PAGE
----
The purpose of government is to secure our rights, not to make things “fair.” We believe rights come from God (in other words, they exist without government (you have the right to speak your mind; worship as you wish, assemble with those you wish without the need for government intervention. No one has to be paid in order for you to exercise those rights).

    The founders set up a federal government with limited powers and responsibilities. Local/state governments, by contrast, have extensive powers and responsibilities. If a person or company is fouling the air or water, local people have far more interest in stopping those actions than does a distant federal government. Likewise, local governments address the majority of crime, including murder, since they are far more able to take care of that responsibility than is the federal government.

    “The Bureau of Weights and Measurements is a good example where the govt does not control what is sold, but makes sure that whatever is sold is measured by one fair measure.”

    Actually the National Institute of Standards and Technology defines fundamental units such as the pound, the gallon, time, etc. They have no role in making sure whatever is sold is measured by one fair measure. That is, again, a function of local government. NIST sets up the definition of what a gallon is. Your local government tests and calibrates you gas pump to make sure that it is delivering the volume it is claiming to deliver.

    “I am claiming that societies that attempt to level the playing field somewhat have lower levels of social conflict, which is good for everyone.”

    I’d be interested in you providing some examples. The simple truth is that the free market has raised the standard of living for people throughout the world more than all the government assistance programs that have ever existed. Take for example the “War on Poverty” program; a program with the laudable goal of eliminating poverty. If you studied that program, you could see that over the past 50 years, poverty in the US has been reduced to 14% (it started at 14% back in 1965). Trillions of dollars have been spend on the program. And, as a side benefit, because single mothers received more aid under that program than married mothers, the percent of children born to single mothers in the black community has grown from the low 20% to over 70%.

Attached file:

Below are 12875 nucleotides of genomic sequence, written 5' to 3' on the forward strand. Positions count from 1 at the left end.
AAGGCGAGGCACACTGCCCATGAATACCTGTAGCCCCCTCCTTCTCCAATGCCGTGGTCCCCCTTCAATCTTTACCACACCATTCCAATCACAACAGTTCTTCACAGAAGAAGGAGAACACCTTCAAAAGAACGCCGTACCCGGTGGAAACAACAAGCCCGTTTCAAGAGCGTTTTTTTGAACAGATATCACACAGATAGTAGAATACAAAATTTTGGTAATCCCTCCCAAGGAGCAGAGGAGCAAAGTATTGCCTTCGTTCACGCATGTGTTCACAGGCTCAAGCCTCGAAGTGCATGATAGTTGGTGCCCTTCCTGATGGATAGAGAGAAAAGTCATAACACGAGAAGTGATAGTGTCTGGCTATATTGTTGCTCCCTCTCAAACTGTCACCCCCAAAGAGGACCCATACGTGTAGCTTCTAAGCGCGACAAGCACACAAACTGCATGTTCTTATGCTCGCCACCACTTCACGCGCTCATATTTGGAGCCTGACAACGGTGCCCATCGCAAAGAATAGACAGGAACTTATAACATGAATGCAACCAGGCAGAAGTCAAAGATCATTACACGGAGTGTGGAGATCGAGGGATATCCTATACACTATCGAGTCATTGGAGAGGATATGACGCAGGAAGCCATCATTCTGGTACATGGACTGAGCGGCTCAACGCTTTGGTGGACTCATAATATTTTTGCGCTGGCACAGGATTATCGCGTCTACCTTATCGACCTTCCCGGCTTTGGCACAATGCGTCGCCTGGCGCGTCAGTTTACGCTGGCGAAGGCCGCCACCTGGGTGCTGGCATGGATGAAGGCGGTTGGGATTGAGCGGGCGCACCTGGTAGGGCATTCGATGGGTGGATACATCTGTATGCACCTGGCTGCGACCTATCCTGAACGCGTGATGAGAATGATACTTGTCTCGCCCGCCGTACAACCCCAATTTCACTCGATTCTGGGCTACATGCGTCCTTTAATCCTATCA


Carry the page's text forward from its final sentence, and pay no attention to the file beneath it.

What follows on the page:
How is that for leveling the playing field?

  35. vera says:

    There is no free market. It’s always regulated. The question is, how and by whom? I think mining should be taxed, while labor should not be. How do you look at that, for example?

    “all men are created equal”

    There you have it. Are you paying attention? And I am against the stupid War on Poverty just like I am against the stupid and destruction War on Drugs. You?

    Examples? There is a book called The Spirit Level: Why Greater Equality Makes Societies Stronger. I have not read it, but I have heard it makes a good argument.

  36. Mr. Freemarket says:

    In 1800, the United States was a very poor agriculture-based economy. In the next 100 years, there was perhaps more progress than has been made in any other single time period, all the while with markets being minimally regulated. As more and more regulation has been imposed during the next 100 years, we can see the rise of crime and the slowing of progress (prohibition being a great example).

    How do you think mining is conducted except with the use of labor?

    “”all men are created equal”

    There you have it. Are you paying attention? ”

    All men are created equal under the law with equal rights and equal protections. It is self-evident that no two people are born with equal gifts and equal opportunities. Some people, for example, are willing to get out of a warm bed at 5 am and go to work. Others choose to sleep in until nine or ten and then….don’t actually go to work.